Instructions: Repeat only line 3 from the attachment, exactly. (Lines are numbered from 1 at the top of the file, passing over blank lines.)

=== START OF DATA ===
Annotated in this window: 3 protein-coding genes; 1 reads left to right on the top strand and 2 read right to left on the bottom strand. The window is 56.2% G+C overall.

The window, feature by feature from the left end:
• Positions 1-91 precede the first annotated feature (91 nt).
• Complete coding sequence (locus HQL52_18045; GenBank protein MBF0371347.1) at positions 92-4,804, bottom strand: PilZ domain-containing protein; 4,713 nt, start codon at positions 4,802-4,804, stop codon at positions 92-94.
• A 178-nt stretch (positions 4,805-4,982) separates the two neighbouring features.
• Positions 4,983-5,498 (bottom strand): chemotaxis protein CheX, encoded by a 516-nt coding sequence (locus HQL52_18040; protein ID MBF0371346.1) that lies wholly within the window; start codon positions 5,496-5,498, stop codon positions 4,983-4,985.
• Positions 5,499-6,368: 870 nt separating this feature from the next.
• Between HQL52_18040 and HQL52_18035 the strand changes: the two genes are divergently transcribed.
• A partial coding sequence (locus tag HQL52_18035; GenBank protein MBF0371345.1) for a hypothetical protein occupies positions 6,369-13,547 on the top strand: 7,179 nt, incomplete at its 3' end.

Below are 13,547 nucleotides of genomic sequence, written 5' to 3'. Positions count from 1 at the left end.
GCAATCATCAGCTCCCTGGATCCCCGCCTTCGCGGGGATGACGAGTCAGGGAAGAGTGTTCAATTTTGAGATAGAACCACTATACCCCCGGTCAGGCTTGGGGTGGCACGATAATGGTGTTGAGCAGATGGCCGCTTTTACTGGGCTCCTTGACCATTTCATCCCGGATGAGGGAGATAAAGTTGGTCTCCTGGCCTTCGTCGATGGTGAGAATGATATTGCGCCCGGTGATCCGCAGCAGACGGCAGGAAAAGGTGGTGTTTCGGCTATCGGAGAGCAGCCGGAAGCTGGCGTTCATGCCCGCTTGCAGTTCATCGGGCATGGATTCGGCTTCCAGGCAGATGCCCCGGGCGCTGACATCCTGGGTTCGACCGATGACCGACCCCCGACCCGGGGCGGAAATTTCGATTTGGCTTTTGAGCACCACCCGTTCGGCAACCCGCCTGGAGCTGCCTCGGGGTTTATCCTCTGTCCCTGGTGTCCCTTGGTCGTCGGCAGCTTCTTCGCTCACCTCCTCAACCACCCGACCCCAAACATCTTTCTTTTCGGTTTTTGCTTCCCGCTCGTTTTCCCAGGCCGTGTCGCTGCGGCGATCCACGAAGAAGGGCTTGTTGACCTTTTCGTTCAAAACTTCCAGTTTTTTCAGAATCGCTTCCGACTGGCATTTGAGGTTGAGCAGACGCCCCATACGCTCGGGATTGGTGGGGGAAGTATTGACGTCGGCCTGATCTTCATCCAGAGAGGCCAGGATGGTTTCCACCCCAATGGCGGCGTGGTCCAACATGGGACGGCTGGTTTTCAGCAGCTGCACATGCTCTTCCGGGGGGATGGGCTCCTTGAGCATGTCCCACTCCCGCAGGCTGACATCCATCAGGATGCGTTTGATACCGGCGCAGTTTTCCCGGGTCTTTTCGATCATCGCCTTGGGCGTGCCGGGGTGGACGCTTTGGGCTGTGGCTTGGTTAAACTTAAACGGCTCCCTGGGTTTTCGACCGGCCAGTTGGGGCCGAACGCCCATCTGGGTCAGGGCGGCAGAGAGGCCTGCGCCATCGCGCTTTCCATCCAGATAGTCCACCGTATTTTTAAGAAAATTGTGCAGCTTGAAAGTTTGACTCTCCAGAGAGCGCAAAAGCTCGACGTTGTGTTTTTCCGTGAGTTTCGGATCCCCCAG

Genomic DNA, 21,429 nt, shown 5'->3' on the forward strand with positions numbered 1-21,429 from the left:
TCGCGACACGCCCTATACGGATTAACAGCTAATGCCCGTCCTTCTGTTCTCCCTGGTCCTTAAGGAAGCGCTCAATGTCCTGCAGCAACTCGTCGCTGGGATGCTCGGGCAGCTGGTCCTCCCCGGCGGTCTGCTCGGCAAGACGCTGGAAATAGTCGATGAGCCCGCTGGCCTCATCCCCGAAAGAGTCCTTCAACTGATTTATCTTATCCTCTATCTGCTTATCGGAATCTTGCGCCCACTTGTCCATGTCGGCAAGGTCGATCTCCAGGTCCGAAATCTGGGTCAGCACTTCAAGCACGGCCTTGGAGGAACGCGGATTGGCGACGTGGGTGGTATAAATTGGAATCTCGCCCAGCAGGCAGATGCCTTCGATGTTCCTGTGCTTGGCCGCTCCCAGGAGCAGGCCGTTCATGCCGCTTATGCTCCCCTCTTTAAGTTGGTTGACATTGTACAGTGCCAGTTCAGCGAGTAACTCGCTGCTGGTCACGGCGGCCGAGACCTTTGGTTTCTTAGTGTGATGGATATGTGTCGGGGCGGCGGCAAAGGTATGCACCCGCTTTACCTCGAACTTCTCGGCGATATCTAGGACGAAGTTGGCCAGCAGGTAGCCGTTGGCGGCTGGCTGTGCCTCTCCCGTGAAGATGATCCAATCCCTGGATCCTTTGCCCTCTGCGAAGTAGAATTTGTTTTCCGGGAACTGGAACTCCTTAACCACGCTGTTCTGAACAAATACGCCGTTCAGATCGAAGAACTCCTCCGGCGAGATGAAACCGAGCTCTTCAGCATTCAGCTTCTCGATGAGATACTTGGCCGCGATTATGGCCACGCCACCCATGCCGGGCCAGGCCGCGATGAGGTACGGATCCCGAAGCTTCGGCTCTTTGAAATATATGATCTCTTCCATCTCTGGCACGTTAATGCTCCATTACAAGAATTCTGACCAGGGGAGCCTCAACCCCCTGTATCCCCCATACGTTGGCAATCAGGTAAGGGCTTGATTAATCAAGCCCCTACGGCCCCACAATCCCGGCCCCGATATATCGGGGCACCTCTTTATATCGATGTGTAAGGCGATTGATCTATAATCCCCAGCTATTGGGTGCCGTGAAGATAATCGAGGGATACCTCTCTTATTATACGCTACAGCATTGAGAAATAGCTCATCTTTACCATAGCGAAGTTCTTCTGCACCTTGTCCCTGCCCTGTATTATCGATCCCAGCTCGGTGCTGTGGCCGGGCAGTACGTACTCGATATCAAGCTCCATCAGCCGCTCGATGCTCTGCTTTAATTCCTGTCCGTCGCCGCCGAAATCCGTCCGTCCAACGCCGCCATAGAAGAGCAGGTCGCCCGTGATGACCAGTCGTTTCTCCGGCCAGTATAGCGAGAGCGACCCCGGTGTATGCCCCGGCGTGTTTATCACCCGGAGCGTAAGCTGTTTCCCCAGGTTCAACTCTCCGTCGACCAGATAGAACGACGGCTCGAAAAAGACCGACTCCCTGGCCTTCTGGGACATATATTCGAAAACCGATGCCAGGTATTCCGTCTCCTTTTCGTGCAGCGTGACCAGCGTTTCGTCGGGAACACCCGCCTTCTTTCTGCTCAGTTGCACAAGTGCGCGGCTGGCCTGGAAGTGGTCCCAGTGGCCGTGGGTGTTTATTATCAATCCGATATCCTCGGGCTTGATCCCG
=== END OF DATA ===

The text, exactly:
• Positions 1-91 precede the first annotated feature (91 nt).